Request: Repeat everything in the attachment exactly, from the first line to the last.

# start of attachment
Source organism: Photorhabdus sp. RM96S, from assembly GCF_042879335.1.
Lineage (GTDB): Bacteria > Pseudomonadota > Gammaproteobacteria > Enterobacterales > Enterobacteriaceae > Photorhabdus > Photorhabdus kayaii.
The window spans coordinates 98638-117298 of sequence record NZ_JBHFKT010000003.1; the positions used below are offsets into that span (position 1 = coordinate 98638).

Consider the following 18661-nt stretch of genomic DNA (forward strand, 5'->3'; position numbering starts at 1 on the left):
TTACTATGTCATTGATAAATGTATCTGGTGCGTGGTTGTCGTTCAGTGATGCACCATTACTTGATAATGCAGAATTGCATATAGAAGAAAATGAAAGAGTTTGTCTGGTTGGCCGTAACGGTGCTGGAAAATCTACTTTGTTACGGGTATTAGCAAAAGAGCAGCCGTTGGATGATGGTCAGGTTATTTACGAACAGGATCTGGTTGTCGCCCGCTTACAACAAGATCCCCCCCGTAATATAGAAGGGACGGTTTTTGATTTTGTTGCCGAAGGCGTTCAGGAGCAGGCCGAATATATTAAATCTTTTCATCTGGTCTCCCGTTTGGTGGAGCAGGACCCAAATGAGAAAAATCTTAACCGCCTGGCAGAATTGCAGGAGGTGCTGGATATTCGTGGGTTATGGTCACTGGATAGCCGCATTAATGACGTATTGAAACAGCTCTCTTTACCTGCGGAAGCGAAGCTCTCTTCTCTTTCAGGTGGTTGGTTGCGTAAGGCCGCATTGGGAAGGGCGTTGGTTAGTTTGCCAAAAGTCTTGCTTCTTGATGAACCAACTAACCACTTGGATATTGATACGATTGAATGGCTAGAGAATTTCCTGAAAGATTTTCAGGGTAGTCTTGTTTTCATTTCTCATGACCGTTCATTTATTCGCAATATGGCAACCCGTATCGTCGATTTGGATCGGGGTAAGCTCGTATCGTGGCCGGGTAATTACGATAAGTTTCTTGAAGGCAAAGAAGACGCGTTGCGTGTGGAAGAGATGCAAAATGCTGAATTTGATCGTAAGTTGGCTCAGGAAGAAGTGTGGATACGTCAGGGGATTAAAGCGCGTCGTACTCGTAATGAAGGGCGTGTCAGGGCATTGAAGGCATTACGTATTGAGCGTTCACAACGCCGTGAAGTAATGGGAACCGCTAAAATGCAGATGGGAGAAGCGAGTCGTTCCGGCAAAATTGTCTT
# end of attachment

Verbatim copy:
Source organism: Photorhabdus sp. RM96S, from assembly GCF_042879335.1.
Lineage (GTDB): Bacteria > Pseudomonadota > Gammaproteobacteria > Enterobacterales > Enterobacteriaceae > Photorhabdus > Photorhabdus kayaii.
The window spans coordinates 98638-117298 of sequence record NZ_JBHFKT010000003.1; the positions used below are offsets into that span (position 1 = coordinate 98638).

Consider the following 18661-nt stretch of genomic DNA (forward strand, 5'->3'; position numbering starts at 1 on the left):
TTACTATGTCATTGATAAATGTATCTGGTGCGTGGTTGTCGTTCAGTGATGCACCATTACTTGATAATGCAGAATTGCATATAGAAGAAAATGAAAGAGTTTGTCTGGTTGGCCGTAACGGTGCTGGAAAATCTACTTTGTTACGGGTATTAGCAAAAGAGCAGCCGTTGGATGATGGTCAGGTTATTTACGAACAGGATCTGGTTGTCGCCCGCTTACAACAAGATCCCCCCCGTAATATAGAAGGGACGGTTTTTGATTTTGTTGCCGAAGGCGTTCAGGAGCAGGCCGAATATATTAAATCTTTTCATCTGGTCTCCCGTTTGGTGGAGCAGGACCCAAATGAGAAAAATCTTAACCGCCTGGCAGAATTGCAGGAGGTGCTGGATATTCGTGGGTTATGGTCACTGGATAGCCGCATTAATGACGTATTGAAACAGCTCTCTTTACCTGCGGAAGCGAAGCTCTCTTCTCTTTCAGGTGGTTGGTTGCGTAAGGCCGCATTGGGAAGGGCGTTGGTTAGTTTGCCAAAAGTCTTGCTTCTTGATGAACCAACTAACCACTTGGATATTGATACGATTGAATGGCTAGAGAATTTCCTGAAAGATTTTCAGGGTAGTCTTGTTTTCATTTCTCATGACCGTTCATTTATTCGCAATATGGCAACCCGTATCGTCGATTTGGATCGGGGTAAGCTCGTATCGTGGCCGGGTAATTACGATAAGTTTCTTGAAGGCAAAGAAGACGCGTTGCGTGTGGAAGAGATGCAAAATGCTGAATTTGATCGTAAGTTGGCTCAGGAAGAAGTGTGGATACGTCAGGGGATTAAAGCGCGTCGTACTCGTAATGAAGGGCGTGTCAGGGCATTGAAGGCATTACGTATTGAGCGTTCACAACGCCGTGAAGTAATGGGAACCGCTAAAATGCAGATGGGAGAAGCGAGTCGTTCCGGCAAAATTGTCTT